Some weeds don’t die off over the winter, so you will need to make a special effort to remove them or burn them in a compost pile. Remember, any living weeds will come back to compete with your plants.
When you weed, you can remove them by hand or use a trowel or garden claw to loosen the soil. Be very thorough with the weeding, as this will reduce the amount of work that you have to do later in the season.
If you have any diseased or dead plants (particularly perennials that didn’t make it through the harsh winter), take the time to remove these, too. You should also remove any broken twigs, sticks, garbage, or other debris that has blown into your garden over the winter. Remember that any organic waste can be added to your compost pile, but you shouldn’t’ add any plants with signs of disease to a compost. This can be spread through the compost back into your garden.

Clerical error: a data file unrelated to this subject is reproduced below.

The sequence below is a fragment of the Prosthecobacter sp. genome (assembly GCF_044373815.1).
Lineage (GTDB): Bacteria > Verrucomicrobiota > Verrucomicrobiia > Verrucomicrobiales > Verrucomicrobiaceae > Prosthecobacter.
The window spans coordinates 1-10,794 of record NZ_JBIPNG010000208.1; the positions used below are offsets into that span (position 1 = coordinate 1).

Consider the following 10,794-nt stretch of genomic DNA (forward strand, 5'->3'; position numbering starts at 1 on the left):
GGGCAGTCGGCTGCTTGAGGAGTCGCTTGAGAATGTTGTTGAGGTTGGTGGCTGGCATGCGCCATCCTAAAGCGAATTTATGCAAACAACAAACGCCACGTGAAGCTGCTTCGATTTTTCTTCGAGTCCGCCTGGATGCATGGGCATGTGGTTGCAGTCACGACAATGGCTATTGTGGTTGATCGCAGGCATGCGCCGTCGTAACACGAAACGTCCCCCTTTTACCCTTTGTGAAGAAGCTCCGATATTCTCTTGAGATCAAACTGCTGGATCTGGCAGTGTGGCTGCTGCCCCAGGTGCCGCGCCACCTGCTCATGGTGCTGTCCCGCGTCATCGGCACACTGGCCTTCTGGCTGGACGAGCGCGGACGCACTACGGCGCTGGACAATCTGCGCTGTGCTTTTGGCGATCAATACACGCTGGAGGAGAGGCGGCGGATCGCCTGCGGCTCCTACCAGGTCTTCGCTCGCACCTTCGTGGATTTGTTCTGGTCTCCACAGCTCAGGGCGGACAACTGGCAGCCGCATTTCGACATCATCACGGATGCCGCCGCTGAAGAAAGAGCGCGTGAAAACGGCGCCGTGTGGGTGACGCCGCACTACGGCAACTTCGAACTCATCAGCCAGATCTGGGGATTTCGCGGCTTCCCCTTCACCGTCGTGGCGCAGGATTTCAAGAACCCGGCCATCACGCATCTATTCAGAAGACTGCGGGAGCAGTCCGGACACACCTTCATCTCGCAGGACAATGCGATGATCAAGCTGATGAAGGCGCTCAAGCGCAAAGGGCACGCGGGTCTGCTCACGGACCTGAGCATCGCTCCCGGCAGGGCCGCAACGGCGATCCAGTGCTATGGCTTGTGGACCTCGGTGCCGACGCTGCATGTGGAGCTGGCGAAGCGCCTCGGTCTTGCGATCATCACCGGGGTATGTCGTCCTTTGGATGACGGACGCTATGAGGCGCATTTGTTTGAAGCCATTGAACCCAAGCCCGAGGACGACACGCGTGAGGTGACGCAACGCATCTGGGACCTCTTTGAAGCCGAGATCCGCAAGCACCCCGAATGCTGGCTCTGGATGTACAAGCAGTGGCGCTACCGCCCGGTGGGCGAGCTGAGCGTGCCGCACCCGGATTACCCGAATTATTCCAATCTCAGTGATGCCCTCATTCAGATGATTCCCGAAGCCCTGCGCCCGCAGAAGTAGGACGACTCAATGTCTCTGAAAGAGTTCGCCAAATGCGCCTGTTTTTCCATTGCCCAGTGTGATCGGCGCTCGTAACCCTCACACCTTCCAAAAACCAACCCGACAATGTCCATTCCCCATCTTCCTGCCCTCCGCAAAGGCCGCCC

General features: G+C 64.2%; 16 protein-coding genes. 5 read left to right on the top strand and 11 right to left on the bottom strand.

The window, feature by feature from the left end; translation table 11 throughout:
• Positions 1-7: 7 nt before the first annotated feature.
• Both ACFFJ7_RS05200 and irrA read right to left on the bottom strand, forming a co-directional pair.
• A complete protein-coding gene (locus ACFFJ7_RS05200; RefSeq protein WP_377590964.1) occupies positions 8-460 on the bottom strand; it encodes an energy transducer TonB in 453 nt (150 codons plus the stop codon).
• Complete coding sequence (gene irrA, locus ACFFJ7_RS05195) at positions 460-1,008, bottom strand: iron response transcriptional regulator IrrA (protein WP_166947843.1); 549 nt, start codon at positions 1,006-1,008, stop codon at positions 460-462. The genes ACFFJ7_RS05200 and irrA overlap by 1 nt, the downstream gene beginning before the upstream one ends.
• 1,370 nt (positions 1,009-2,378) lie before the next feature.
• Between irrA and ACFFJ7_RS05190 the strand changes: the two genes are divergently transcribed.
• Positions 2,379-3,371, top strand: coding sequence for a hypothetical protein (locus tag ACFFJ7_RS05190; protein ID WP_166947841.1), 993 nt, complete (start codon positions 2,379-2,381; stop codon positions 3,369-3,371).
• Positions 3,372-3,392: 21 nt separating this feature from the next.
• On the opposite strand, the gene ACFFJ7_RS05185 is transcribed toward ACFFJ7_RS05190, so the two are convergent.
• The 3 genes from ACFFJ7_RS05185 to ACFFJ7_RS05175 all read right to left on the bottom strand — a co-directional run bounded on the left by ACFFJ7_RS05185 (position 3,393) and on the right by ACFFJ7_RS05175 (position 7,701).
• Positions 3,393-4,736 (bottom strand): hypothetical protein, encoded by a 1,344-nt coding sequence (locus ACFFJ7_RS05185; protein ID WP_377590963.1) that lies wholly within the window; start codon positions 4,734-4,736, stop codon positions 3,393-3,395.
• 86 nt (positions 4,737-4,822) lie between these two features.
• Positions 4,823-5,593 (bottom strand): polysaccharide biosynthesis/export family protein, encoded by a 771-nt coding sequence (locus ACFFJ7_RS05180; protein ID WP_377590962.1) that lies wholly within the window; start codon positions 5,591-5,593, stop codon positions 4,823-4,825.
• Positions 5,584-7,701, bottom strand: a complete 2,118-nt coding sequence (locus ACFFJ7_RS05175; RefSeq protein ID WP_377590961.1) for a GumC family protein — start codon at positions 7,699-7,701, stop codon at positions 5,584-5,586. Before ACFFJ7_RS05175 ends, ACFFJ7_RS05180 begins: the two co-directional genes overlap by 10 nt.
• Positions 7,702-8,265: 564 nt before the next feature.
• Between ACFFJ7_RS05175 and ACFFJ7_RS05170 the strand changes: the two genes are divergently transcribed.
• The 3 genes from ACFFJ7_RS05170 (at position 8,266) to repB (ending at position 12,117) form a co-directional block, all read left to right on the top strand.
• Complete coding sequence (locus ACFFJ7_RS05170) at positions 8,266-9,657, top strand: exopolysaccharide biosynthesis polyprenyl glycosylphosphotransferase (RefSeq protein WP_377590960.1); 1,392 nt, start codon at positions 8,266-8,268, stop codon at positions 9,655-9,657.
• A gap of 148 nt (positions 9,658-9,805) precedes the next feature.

3. Prune your flowers
Some trees, shrubs, and other perennials don’t need to be pruned, but if you have any that do, early spring is the best time to do this. You will be able to easily see the branch structure and you can shape the plant back into a desirable shape before the buds exit dormancy.
You won’t need to prune all of your plants, but some to consider pruning include dogwood, redbud, honeysuckle, rose, wisteria, and crepe myrtle. Avoid pruning plants like camellia, rhododendrons, hydrangeas, lilacs, and azaleas in the spring, because they must be bloomed later.